I have learned and studied, and I finally got to a point where I thought, “I think I can fiddle.” I just entered a competition, our competition the GNA (Grand North American Old-Time Fiddle Championship), and I won my category, the Golden category, at 70 years old! I didn’t expect it because I was competing with a 91-year-old and a 93-year-old who’ve been fiddling since they were 13; now those are the real fiddlers! It was quite a surprise, but I thought, “Okay, I’ve arrived. I can fiddle now.”
It’s not just playing Turkey in the Straw; it’s playing Turkey in the Straw correctly!
G: What is your role in the organization?
V: I joined Wild Rose Old Tyme Fiddlers in 2019. I joined their board in 2021 as the Gig Director. In my role, I'm responsible for coordinating our musicians to go and entertain wherever the request might come from. I coordinate the gigs in and around the Edmonton area.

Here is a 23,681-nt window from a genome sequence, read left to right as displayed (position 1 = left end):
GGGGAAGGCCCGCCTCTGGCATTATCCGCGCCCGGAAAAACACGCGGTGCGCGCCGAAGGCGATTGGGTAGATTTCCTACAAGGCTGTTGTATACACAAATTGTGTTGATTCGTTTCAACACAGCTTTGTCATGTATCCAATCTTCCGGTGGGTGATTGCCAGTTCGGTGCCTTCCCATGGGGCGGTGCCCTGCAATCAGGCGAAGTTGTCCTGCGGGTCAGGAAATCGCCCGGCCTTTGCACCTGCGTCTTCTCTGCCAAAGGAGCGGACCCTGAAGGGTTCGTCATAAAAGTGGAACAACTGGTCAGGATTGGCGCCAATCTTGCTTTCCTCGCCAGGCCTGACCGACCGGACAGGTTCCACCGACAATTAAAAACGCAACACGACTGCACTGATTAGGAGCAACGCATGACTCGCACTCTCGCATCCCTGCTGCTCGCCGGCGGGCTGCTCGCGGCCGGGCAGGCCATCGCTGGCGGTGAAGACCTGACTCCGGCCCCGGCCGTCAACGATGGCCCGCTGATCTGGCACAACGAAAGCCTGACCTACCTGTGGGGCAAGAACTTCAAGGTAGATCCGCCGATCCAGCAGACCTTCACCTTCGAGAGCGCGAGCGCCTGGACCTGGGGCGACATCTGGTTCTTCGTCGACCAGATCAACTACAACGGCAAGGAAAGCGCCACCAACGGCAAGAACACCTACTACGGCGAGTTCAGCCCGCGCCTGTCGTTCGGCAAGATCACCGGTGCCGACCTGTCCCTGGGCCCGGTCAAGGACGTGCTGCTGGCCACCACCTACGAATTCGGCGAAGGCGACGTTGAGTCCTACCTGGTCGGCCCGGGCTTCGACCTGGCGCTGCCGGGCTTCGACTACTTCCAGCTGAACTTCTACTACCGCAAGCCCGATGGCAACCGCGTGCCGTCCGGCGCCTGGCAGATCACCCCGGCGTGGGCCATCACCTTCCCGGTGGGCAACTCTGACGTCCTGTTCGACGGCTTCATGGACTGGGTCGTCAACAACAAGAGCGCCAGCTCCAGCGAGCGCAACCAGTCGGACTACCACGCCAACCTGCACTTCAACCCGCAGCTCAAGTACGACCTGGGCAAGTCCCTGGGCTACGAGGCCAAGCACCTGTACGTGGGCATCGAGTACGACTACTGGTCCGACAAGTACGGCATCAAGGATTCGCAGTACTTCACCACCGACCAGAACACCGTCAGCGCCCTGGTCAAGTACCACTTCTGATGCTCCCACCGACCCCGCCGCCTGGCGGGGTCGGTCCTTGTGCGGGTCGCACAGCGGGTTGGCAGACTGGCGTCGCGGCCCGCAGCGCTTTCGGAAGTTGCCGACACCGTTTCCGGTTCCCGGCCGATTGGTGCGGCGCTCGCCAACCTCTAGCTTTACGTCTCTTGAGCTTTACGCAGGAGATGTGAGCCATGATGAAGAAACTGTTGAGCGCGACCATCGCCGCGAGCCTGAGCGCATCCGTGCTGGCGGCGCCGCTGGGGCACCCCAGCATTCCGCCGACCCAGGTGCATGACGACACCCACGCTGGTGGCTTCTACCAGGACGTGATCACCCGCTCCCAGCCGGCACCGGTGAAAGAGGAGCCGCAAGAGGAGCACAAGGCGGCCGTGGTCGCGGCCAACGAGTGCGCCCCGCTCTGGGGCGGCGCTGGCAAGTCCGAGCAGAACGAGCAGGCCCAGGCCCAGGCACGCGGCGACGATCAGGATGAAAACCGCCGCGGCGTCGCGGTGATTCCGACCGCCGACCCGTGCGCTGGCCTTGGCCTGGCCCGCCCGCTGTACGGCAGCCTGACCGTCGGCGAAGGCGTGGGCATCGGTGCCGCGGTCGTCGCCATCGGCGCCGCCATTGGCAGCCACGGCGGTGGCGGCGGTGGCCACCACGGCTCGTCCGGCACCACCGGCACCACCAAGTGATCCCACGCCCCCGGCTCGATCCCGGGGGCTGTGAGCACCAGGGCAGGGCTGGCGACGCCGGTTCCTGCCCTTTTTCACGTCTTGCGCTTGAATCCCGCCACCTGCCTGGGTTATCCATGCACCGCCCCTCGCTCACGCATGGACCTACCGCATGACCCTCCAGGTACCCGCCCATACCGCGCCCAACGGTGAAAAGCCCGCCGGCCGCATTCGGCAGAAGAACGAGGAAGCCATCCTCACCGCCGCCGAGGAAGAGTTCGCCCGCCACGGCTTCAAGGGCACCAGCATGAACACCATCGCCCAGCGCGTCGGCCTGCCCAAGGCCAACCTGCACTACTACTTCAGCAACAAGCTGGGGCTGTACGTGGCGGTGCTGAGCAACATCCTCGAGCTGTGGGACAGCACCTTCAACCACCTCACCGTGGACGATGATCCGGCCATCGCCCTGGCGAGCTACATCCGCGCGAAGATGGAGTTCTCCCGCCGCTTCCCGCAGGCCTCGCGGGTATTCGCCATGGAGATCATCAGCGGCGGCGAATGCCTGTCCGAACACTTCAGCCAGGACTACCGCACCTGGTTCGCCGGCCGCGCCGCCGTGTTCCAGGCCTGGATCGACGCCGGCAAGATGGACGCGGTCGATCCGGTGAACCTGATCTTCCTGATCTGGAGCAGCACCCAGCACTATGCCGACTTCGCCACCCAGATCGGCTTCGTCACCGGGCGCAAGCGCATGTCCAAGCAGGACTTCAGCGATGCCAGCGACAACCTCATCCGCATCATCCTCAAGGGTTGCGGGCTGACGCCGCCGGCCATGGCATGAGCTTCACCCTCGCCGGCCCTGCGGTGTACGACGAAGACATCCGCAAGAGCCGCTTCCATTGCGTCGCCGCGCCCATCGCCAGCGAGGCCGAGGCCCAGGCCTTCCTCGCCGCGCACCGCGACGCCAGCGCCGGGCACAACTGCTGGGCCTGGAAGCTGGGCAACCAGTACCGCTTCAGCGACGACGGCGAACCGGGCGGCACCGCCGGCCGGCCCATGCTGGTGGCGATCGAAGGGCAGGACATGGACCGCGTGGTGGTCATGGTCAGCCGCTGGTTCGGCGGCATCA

Our gigs were born out of a mutual desire for us to play in senior residences. We started with a small group, but the more we played in assisted living facilities and senior residences, the more we wanted to continue to do that. We have played at other community events, like Silver Skate, but our absolute favourite place to play is the senior residences, senior homes and assisted living facilities. We just love playing for seniors. That’s where our heart lies, so, really, it's just a wonderful experience of meeting people and going places.
G: Please share some background and history about the organization.